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Dial 1 for Allen Ginsberg

Posted by Kevin Hartnett  May 1, 2013 10:38 AM

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For 25 years Peter Payack of Cambridge ran a popular underground arts project called “Phone-a-Poem.” The concept was simple, but also quirky and subtle, like the medium it celebrated. Payack would mail cassettes to poets along with a note asking if they might record themselves reading one of their poems. According to an article in the Harvard Gazette, nearly everyone agreed, including some of the biggest names of the time, like Allen Ginsberg, Denise Levertov, and Donald Hall. Payack, who is a poet himself, would then place the recorded poems in an answering machine. Anyone could call in and listen and many did—Phone-a-Poem received thousands of calls every week.

Payack ran Phone-a-Poem from 1976-2001. Now his cassettes are archived at Harvard University, and this spring they’ve been featured in an exhibit at the Woodberry Poetry Room in Lamont Library that concludes today. If you don’t make it over there in time, you can listen to six of the recordings below.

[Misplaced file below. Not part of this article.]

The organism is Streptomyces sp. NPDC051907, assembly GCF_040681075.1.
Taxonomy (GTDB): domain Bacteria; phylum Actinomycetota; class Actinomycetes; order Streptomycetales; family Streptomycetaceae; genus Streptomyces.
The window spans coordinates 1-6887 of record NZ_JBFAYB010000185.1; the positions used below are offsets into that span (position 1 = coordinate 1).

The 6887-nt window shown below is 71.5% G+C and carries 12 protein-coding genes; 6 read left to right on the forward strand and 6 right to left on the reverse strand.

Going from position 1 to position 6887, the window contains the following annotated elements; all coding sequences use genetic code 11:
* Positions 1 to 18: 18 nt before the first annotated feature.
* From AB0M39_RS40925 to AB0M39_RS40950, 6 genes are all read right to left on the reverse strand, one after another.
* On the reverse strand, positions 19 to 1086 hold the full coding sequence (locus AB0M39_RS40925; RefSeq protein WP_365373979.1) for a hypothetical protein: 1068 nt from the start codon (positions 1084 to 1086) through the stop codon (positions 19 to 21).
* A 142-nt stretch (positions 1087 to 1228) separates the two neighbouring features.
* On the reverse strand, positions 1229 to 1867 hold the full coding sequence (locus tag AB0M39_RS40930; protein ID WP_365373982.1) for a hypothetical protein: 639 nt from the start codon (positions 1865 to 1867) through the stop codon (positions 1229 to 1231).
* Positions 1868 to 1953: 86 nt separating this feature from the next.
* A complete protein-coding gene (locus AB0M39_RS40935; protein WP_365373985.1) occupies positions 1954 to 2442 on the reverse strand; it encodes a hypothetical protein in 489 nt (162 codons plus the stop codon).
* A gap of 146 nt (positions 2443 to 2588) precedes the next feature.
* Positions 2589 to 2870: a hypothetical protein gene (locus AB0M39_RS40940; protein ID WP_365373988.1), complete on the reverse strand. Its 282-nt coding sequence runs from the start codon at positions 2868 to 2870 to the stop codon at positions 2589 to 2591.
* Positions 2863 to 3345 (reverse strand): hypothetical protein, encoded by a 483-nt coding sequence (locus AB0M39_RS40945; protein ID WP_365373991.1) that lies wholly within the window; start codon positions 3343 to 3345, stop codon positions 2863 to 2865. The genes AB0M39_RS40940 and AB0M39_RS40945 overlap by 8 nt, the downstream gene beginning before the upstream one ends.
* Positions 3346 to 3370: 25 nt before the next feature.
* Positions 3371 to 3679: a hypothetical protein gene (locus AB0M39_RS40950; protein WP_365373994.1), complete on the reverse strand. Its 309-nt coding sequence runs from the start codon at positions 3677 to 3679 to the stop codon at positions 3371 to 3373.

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About brainiac Brainiac is the daily blog of the Globe's Sunday Ideas section, covering news and delights from the worlds of art, science, literature, history, design, and more. You can follow us on Twitter @GlobeIdeas.
Brainiac blogger Kevin Hartnett is a writer in Columbia, South Carolina. He can be reached here.

Leon Neyfakh is the staff writer for Ideas. Amanda Katz is the deputy Ideas editor. Stephen Heuser is the Ideas editor.

Guest blogger Simon Waxman is Managing Editor of Boston Review and has written for WBUR, Alternet, McSweeney's, Jacobin, and others.

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Guest blogger Joshua Glenn is a Boston-based writer, publisher, and freelance semiotician. He was the original Brainiac blogger, and is currently editor of the blog HiLobrow, publisher of a series of Radium Age science fiction novels, and co-author/co-editor of several books, including the story collection "Significant Objects" and the kids' field guide to life "Unbored."

Guest blogger Ruth Graham is a freelance journalist in New Hampshire, and a frequent Ideas contributor. She is a former features editor for the New York Sun, and has written for publications including Slate and the Wall Street Journal.

Joshua Rothman is a graduate student and Teaching Fellow in the Harvard English department, and an Instructor in Public Policy at the Harvard Kennedy School of Government. He teaches novels and political writing.


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